I thought the name of the pass was interesting, but there wasn't an immediately available explanation for its origins. Newly Graduated Sis and I guessed that the currents, perhaps, were what was deceptive -- the water looked calm, but the boat heading into the sound just as we arrived was working extremely hard to make any headway. Of course, it turns out there's another reason for the name, which you can find here. (Ours wasn't too far off the mark, but for the sake of accuracy ... )
Deception -- the more abstract idea -- has been on my mind for a while, so coming across the word here felt oddly coincidental. Before our impromptu trip, I spent about a week trying to get through Hilary Mantel's Giving Up the Ghost, which was definitely not my favorite of the books I've been reading for my thesis. My beef was with the narrative voice -- I couldn't connect with the narrator for most of the work because of its distance, which made it difficult to identify what the memoir was really about. The subject matter isn't hard to grasp: the writer's loss of her father under uncomfortable family circumstances, physical symptoms that elude a diagnosis for years, and the aftermath of treatment for her ailments. But that list of topics still doesn't quite pinpoint what the story is meant to show. Except for the parts where the narrator talks about writing and its ability to mislead. Says Mantel:
I hardly know how to write about myself. Any style you pick seems to unpick itself before a paragraph is done. I will just go for it, I think to myself, I’ll hold out my hands and say, c’est moi, get used to it. I’ll trust the reader. This is what I recommend to people who ask me how to get published. Trust your reader, stop spoon-feeding your reader, stop patronizing your reader, give your reader credit for being as smart as you at least, and stop being so bloody beguiling: you in the back row, will you turn off that charm! Plain words on plain paper. Remember what Orwell says, that good prose is like a windowpane. Concentrate on sharpening your memory and peeling your sensibility. Cut every page you write by at least one third. Stop constructing those piffling little similes of yours. Work out what it is you want to say. Then say it in the most direct and vigorous way you can. Eat meat. Drink blood. Give up your social life and don’t think you can have friends. Rise in the quiet hours of the night and prick your fingertips and use the blood for ink; that will cure you of persiflage!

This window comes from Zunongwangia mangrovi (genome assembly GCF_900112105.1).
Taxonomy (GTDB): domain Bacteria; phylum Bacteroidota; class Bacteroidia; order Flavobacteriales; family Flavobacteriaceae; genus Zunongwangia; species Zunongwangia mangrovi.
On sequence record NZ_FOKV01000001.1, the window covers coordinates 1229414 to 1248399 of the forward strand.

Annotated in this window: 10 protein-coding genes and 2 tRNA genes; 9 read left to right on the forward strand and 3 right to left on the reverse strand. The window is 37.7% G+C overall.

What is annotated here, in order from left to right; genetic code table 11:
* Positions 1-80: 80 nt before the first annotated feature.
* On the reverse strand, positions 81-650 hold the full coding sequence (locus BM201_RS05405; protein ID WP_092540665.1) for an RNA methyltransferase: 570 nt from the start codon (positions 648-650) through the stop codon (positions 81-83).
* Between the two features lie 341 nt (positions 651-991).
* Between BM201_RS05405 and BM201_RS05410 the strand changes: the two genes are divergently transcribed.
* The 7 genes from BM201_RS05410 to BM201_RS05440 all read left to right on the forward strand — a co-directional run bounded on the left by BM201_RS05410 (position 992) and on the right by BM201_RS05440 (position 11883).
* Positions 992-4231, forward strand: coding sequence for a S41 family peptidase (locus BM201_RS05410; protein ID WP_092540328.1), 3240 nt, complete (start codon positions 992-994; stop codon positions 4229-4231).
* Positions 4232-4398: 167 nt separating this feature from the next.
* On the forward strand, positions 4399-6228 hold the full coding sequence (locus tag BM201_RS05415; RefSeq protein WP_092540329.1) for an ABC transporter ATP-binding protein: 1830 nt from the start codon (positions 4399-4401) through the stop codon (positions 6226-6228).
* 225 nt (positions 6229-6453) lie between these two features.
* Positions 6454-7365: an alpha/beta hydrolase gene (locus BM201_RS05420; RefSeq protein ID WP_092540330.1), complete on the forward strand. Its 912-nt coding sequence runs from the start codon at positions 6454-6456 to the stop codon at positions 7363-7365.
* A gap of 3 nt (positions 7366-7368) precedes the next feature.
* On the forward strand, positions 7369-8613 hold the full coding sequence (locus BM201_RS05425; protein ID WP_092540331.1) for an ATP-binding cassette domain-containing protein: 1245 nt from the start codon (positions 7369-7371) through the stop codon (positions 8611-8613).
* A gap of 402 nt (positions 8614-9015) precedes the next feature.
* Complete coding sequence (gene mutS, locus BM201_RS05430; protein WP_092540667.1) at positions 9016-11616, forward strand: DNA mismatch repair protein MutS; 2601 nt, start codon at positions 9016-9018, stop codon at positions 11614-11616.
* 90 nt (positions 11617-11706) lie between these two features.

But do I take my own advice? Not a bit. Persiflage is my nom de guerre. (Don’t use foreign expressions; it’s elitist.) I stray away from the beaten path of plain words into the meadows of extravagant simile: angels, ogres, doughnut-shaped holes. And as for transparency -- windowpanes undressed are a sign of poverty, aren’t they? How about some nice net curtains, so I can look out but you can’t see in? How about shutters, or a chaste Roman blind? Besides, windowpane prose is no guarantee of truthfulness. Some deceptive sights are seen through glass, and the best liars tell lies in plain words.
So now that I come to write a memoir, I argue with myself over every word. Is my writing clear: or is it deceptively clear? (4)
When I came across this passage, it was as if someone had finally put into words the problem I frequently have with my own work. Don't get me wrong; I know what I write will never be objective. But have I illuminated my slant on things well enough? Or has some other story, the alter ego of what I think I'm writing, emerged? Words are tricky things, projecting one image to one reader while presenting something different to another -- obviously, this is impossible to control. But what about that image I see? In the transfer of energy between seeing and telling, have I done my utmost to conserve the essence of the experience, or have I let things escape? And if so, why?
I'm not even sure that makes sense anymore, I've read it over so many times trying to practice what I mean to say. But that's the way it is with writing about writing, no?